The S.S. Eastland, the namesake of the “Eastland phenomena”: when well-intentioned efforts to enhance safety levels have unintentionally reduced safety levels.
What is the “Eastland Phenomena”?
by Dave Lochbaum (AllThingsNuclear) The sinking of the Titanicon her maiden voyage has been immortalized in countless books, articles, movies, and documentaries. Billions of people across the globe know about the luxury liner’s collision with an iceberg in the north Atlantic on April 14, 1912, on her way to New York City with the ensuing loss of 829 passengers and 694 crew members. The ship’s band playing while passengers gathered on deck to board lifeboats and the radio operator staying on duty tapping out SOS distress messages are legends. While the Titanic’s tragic encounter with an iceberg is widely known, her second sinking is virtually unknown.
Shortly after 7:00 am on the morning of Saturday, July 24, 1915, the gang planks on the steamship Eastland (Figure 2) were taken in after 2,501 passengers had boarded in Chicago for a day’s excursion across Lake Michgan to St. Joseph. With the Eastland still tied to the wharf on the south side of the Chicago River between LaSalle and Clark streets, she capsized. A total of 841 passengers—more than died when the Titanic sank in mid-ocean—and 3 crew members perished. Twenty-two entire families perished.
The Eastland can be considered the Titanic’s second sinking because had the Titanic not sunk, the Eastland very likely would not have capsized. Additional lifeboats, rafts, and davits installed to comply with the new Safety Of Life At Sea (SOLAS) laws in response to the Titanic disaster caused the Eastland to become more susceptible to capsizing. The added weight to the steamship’s upper decks reduced her ability to right herself in response to a list, or lean, to one side or the other.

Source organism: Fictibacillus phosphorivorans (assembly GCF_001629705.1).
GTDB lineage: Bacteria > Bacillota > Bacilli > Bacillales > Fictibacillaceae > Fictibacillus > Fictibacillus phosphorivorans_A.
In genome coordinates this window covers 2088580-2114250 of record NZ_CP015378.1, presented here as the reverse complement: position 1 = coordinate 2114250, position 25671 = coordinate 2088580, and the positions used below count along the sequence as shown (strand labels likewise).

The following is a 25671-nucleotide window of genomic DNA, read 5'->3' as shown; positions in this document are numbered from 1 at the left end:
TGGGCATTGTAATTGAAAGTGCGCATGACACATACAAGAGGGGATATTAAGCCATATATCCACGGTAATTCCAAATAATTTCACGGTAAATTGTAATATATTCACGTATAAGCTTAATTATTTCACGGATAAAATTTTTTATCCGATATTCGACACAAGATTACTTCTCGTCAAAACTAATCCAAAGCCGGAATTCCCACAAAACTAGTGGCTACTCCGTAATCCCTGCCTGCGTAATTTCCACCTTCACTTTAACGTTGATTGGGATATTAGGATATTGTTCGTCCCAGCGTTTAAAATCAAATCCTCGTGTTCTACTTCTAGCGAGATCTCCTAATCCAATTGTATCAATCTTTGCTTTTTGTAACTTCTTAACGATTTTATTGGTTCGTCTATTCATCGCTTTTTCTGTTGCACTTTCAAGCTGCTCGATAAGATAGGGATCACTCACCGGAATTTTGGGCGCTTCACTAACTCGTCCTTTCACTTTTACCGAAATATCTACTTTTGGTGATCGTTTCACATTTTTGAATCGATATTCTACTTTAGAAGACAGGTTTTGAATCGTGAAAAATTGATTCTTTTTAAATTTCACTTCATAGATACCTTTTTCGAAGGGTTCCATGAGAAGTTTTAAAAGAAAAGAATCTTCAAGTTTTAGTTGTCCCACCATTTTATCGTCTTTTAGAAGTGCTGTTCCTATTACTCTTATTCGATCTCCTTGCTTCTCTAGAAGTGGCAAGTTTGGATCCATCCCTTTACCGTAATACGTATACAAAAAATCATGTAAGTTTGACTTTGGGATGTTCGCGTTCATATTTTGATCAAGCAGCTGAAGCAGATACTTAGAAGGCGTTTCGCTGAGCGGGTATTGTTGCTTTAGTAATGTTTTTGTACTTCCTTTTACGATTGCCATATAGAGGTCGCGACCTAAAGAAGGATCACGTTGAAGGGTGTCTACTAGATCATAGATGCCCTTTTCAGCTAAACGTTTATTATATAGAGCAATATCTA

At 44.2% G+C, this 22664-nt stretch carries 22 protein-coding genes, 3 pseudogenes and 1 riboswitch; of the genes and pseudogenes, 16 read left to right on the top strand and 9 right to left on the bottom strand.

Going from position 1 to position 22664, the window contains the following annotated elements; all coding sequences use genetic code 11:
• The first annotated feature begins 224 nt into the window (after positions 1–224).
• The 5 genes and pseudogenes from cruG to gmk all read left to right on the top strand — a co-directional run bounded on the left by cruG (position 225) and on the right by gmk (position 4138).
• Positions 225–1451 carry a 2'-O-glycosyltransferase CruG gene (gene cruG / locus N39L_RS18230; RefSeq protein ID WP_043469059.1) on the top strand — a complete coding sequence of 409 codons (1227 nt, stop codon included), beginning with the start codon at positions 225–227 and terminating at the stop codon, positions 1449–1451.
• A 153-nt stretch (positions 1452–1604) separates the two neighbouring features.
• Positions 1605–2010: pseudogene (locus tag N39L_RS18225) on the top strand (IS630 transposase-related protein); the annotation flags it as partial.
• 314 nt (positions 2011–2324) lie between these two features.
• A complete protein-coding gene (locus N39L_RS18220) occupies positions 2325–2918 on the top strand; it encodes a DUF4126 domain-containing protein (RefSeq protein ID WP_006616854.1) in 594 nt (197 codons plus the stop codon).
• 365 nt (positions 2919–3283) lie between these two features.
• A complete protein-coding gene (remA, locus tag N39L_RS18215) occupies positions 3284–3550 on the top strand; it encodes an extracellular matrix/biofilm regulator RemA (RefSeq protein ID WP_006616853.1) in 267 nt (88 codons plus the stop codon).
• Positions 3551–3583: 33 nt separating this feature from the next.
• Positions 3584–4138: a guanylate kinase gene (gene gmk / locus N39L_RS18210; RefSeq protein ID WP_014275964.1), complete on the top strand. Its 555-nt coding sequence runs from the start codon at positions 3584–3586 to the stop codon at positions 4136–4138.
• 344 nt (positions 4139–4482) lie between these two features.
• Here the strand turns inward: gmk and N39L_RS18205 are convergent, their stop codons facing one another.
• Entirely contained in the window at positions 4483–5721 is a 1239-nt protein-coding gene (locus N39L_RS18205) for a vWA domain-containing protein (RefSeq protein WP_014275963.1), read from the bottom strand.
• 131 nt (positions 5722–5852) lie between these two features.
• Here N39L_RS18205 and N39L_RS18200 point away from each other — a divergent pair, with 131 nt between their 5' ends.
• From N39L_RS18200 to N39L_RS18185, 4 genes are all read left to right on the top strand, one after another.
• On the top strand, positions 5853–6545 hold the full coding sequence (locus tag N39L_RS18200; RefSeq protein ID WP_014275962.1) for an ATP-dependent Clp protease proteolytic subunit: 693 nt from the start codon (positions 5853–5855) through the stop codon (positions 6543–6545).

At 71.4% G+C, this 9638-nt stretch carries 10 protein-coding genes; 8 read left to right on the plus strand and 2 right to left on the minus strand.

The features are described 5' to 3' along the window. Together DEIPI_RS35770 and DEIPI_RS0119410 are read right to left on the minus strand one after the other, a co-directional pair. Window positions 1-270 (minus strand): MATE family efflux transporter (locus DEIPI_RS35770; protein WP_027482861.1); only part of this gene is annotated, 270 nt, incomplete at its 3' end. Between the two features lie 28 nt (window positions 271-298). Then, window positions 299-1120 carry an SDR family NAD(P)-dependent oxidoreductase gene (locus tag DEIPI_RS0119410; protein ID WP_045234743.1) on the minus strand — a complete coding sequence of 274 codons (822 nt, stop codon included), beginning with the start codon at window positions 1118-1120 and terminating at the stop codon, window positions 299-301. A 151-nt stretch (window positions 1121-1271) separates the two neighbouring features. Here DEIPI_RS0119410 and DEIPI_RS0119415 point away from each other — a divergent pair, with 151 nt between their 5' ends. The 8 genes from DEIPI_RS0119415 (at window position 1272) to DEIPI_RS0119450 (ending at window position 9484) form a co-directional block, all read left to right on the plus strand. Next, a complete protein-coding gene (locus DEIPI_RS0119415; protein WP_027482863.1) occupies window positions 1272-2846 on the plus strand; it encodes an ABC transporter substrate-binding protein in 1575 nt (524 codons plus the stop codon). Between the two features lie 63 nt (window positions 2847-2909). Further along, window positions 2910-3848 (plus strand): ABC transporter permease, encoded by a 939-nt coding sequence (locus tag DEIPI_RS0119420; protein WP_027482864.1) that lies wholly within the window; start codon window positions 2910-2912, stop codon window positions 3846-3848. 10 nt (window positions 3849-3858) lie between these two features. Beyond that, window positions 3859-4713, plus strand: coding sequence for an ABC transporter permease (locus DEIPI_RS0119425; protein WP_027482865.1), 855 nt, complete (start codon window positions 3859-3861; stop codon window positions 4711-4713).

On the morning of the disaster, the Eastland listed about 10 degrees towards the wharf as boarding passengers collected on that side of the steamship to communicate with friends yet to board. The crew corrected the list by admitting water to the ballast tanks on the steamship’s other side. As more passengers boarded, their more uniform distribution on the steamship caused her to list about ten degrees away from the wharf. The crew attempted to correct this list by reallocating water among the ballast tanks, but small-diameter piping limited how fast water could be transferred between tanks. The list increased until the Eastland rolled over onto her side. Figure 3 captured rescuers assisting survivors off the capsized vessel.
There are important lessons to be learned from both tragedies. The Titanic put to sea with more persons on board than could be accommodated in her lifeboats. If the ship sank, this shortfall meant that some would have to go down with her. To rectify that safety problem, the Eastland was retrofitted with lifeboat capacity for all persons on board. But fixing safety in one area made Eastland less safe in another.
The “Eastland phenomena” has also occurred at nuclear power plants. Well-intentioned efforts to enhance safety levels have unintentionally reduced safety levels. Two examples illustrate such outcomes. One involves the emergency core cooling systems (ECCS) for boiling water reactors (BWRs) and the other involves the ECCS for pressurized water reactors (PWRs).
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